Tesla shares slid after the electric automaker said it plans a $2 billion common stock offering, just two weeks after CEO Elon Musk said the company would not take advantage of its surging stock to raise more capital.
Musk himself will buy as much as $10 million of stock in this offering, while Tesla board member Larry Ellison will also purchase up to $1 million. The company will offer 2.65 million Tesla shares through underwriters Goldman Sachs and Morgan Stanley, with gross
Tesla said it plans to use the proceeds from the offering “to further strengthen its balance sheet, as well as for general corporate purposes.”
“It’s a smart, strategic move. It takes any doomsday scenario around cash crunch … off the table,” Ives said.
Shares of Tesla on Thursday slumped about 3% in premarket trading from its previous close of $767.29. But the stock is still well ahead of where it was as recently as December. Tesla stock has climbed about 120% and 225% in the past three months and six months, respectively. Additionally, at one point earlier in the month Tesla reached as high as $968.99.
Traders had speculated that Tesla may use the recent run-up in the stock as an opportunity to raise funds by selling more shares to the public. The sudden jump in the stock raised concerns it had become a speculative bubble driven by a short squeeze and had become detached from fundamentals.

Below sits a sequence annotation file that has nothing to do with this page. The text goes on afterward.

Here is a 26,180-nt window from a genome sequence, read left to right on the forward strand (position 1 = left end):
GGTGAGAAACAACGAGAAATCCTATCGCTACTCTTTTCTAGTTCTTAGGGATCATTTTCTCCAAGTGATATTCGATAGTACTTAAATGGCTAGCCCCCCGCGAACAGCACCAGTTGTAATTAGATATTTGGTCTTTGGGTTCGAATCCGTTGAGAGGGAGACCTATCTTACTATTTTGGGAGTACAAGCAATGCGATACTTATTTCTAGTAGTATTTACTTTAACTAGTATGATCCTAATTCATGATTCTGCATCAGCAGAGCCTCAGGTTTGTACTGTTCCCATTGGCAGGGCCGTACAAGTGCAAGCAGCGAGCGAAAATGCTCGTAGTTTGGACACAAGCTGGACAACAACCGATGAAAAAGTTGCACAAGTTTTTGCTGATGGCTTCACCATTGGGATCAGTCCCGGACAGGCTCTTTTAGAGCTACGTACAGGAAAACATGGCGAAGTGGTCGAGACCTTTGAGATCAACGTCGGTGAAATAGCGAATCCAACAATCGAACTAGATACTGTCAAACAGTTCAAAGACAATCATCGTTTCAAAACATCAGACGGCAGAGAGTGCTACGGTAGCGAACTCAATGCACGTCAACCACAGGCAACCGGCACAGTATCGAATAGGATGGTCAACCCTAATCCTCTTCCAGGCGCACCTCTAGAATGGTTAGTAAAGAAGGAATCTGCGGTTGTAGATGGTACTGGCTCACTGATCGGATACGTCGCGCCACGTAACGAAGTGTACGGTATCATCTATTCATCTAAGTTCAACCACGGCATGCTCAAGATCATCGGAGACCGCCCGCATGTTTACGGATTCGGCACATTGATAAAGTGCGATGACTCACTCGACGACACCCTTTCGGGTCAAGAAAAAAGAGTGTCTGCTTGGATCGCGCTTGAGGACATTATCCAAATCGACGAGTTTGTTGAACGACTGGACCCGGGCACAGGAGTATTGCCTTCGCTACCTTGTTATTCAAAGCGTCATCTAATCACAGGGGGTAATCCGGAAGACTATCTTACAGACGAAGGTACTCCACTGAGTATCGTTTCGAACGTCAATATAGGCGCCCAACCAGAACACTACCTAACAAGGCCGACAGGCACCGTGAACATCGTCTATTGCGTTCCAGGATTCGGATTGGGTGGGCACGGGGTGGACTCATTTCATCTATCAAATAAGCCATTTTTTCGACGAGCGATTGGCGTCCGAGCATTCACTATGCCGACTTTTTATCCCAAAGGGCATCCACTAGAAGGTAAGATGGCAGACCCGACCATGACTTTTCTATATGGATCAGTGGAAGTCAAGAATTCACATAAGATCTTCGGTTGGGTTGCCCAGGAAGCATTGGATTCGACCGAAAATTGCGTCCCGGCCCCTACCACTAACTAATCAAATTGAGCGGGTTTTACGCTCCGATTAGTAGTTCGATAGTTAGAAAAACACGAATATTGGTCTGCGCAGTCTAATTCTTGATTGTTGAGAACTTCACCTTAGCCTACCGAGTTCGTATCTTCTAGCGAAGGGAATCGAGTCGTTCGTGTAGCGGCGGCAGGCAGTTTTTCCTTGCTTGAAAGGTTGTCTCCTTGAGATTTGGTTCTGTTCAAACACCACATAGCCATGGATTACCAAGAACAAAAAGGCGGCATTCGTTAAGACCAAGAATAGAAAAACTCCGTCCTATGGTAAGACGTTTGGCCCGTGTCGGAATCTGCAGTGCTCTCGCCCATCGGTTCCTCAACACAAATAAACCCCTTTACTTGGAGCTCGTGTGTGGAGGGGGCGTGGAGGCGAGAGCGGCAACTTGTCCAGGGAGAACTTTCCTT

Musk: ‘Doesn’t make sense to raise money’
Two weeks ago Musk declared that Tesla did not plan to raise any more capital because it was “spending money, I think, efficiently, and we’re not artificially limiting our progress.”
“It doesn’t make sense to raise money because we expect to generate cash despite this growth level,” Musk said.
Musk’s sentiment was echoed by CFO Zachary Kirkhorn during the company’s fourth-quarter earnings report. But the company has quite a number large expenses in the year ahead, such as new factories in Shanghai and Berlin or heavy investment in self-driving and battery technologies. New Street analyst Pierre Ferragu wrote in a note on Thursday that Tesla’s latest stock offering was “unexpected but sensible.”
“That is an move we were not expecting, as we see the current balance sheet as strong already, but we cannot disagree current valuation is a good place to consider strengthening it further,” Ferragu said.
The company announced a secondary offering of stock and bonds in May of last year that weighed on the stock. The shares were trading around $244 at the time and traded as low as $176.99 in the month following the offering before bottoming as investors worried about the increase in share supply and the company’s financial standing.